“She was my protector,” he said.
But nothing and no one, Diego charged, protected him from Mura — the religion teacher who invited the then-teenage boy to the priest’s small apartment on Brothers Grimm Street after class one day in 1989. There, Diego, now 39, said Mura cajoled him into a kiss. A few days later, he was asked to return, suffering the first of what he described as hundreds of incidences of sexual abuse that turned a quiet boy who wanted to be a pilot into a deeply troubled adult.
After he finally came forward in 2009, Diego’s case languished. The local diocese even transferred Mura in 2012 to a school where the priest had regular access to children as young as 14. That’s when Diego, who is still Catholic, made what would become a decisive move — he wrote directly to Pope Francis.
His case is one of several in which Francis has personally intervened to aid alleged abuse victims in what the Vatican calls yet another push for change by a pope known for leading by example. The pope, according to the Vatican, escalated Diego’s case, prompting an official church investigation that could ultimately lead to Mura’s defrocking. Given the length of such legal processes in the church, it could take a year or more to establish his guilt or innocence.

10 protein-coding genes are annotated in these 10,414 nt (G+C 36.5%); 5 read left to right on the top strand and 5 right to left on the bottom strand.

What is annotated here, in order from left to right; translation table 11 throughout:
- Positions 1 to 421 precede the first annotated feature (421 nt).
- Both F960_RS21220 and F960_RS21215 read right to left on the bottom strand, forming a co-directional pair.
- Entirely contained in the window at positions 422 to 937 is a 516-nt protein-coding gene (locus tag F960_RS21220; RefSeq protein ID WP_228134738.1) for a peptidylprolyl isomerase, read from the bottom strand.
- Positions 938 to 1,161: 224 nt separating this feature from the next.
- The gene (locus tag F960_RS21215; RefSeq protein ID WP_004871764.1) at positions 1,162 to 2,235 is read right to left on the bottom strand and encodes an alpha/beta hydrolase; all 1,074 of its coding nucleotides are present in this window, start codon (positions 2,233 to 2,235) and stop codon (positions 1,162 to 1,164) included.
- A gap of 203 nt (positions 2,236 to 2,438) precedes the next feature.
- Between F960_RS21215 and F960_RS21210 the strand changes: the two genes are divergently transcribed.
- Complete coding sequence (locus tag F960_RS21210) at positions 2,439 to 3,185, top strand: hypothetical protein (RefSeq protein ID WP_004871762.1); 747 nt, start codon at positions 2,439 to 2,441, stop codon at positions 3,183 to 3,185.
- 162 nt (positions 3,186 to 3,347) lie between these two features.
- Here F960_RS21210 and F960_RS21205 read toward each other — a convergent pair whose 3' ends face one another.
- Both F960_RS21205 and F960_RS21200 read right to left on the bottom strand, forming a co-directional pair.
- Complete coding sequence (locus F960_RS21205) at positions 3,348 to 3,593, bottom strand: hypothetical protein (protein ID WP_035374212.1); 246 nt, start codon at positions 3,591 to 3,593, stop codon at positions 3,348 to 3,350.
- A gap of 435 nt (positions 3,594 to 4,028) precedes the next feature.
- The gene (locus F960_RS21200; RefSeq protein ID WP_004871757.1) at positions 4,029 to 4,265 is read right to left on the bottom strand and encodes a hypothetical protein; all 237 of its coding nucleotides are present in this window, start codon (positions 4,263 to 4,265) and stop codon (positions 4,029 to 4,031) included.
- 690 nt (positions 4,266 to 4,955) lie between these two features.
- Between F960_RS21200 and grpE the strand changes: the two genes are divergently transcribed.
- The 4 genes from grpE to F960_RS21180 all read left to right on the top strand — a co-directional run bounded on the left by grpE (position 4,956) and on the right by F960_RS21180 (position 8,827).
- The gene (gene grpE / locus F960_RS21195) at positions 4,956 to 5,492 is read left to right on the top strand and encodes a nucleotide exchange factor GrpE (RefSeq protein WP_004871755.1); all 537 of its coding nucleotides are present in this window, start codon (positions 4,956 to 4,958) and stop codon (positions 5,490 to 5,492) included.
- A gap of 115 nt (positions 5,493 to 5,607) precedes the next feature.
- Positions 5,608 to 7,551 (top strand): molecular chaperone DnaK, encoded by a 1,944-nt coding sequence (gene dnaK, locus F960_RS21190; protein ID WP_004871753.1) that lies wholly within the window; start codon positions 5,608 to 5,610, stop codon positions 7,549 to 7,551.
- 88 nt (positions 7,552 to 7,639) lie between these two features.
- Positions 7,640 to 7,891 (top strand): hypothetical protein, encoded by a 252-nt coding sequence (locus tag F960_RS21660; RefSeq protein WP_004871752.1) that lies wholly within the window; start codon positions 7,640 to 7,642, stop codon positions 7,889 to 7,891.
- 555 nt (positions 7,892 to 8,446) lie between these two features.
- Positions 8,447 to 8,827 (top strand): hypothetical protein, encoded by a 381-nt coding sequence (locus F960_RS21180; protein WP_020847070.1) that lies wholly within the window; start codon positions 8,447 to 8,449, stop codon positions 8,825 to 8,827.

Yet even as Francis seeks to bring a forceful new tone to an issue that severely damaged the Catholic Church’s reputation before his appointment, the pope is sometimes swimming against the tide. In local dioceses from Italy to the Philippines, Francis is confronting stubborn and sloth-like bureaucracies that are still committing some of the same grave errors of the past.
That, Vatican officials say, is what Francis is trying to change, and few cases exemplify that effort more than Diego’s. Mura declined to comment through a representative of the Diocese of Naples, which additionally refused to say whether the priest is denying the charges against him.
“I would say the pope is very sensitive to all kinds of suffering, and certainly he is sending an indirect message,” said a senior Vatican official, who spoke on the condition of anonymity because of the sensitivity of the issue. “These kinds of cases will not be tolerated.”